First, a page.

*“And you will hear of wars and rumors of wars. See that you are not troubled; for ALL THESE THINGS must come to pass, but the end is not yet. For nation will rise against nation, and kingdom against kingdom.” * Matthew 24:6-7a
Tacitus, a well-known Roman Historian wrote:
“*The history on which I am entering is that of a period rich in disasters, terrible with battles, torn by civil struggles, horrible even in peace. Four emperors fell by the sword; there were three civil wars, more foreign wars, and often both at the same time.”* (The Histories 1:2)
The Annals of Tacitus, covering the period from AD 14 to the death of Nero in AD 68, describes the tumult of the period with phrases such as disturbances in Germany, commotions in Africa, commotions in Thrace, insurrections in Gaul, intrigues among the Parthians, the war in Britain, and the war in Armenia. Wars were fought from one end of the empire to the other.
Josephus writes that Roman civil wars were so common in the empire that there was no need to write about them in any great detail:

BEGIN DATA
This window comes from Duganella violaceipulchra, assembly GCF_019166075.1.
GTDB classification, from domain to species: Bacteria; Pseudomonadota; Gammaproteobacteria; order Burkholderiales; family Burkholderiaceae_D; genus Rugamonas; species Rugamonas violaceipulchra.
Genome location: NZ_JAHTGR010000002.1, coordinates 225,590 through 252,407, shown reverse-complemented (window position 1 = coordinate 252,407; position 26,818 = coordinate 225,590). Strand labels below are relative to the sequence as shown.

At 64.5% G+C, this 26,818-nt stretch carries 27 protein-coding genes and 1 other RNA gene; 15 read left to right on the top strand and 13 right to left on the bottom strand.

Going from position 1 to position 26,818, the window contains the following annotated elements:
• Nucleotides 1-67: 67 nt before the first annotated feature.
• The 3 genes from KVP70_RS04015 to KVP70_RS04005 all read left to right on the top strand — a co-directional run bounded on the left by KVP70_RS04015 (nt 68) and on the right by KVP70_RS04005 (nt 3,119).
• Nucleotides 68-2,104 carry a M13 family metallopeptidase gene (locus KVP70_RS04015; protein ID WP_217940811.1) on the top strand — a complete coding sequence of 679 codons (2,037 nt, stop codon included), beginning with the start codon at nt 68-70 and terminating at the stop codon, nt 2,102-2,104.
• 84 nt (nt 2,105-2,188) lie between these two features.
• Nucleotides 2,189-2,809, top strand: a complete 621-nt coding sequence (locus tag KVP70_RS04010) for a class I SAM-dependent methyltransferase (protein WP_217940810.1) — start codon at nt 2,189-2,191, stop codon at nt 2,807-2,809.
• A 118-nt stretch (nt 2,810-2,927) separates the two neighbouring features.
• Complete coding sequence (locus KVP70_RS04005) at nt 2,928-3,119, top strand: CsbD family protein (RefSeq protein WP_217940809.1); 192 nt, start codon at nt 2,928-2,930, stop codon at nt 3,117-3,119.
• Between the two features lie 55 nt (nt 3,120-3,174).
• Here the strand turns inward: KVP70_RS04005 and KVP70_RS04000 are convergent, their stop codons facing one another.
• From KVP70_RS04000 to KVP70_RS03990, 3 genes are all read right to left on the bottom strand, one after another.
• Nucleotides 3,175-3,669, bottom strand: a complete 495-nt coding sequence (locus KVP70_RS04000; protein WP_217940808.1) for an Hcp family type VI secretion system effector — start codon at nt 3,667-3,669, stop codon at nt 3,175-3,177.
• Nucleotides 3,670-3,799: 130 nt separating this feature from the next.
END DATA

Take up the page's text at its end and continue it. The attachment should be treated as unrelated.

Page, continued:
“*I have omitted to give an exact account of them, because they are well known by all, and they are described by a great number of Greek and Roman authors; yet for the sake of the connections of matters, and that my history may not be incoherent, I have just touched upon everything briefly.”* (Wars 4:9:2)
Quoting Alexander Keith, from his book The Evidence of the Truth of the Christian Religion Derived from the Literal Fulfillment of Prophecy Particularly as Illustrated by the History of the Jews:
“*The Jews resisted the erection of the statue of Caligula in the temple, and such was the dread of Roman resentment, that the fields remained uncultivated. At Caesarea, the Jews and Syrians contended for the mastery of the city. Twenty thousand of the former were put to death, and the rest were expelled. Every city in Syria was then divided into two armies and multitudes were slaughtered. Alexandria and Damascus presented a similar scene of bloodshed. About fifty thousand of the Jews fell in the former, and ten thousand in the latter. The Jewish nation rebelled against the Romans. Italy was convulsed with contentions for the empire; as a proof of the troublous and warlike character of the period, within the brief space of two years, four emperors, Nero, Galba, Otho, and Vitellius suffered death.”*
There were wars and rumors of wars before that generation passed away just like Christ said there would be (Matt 24:34).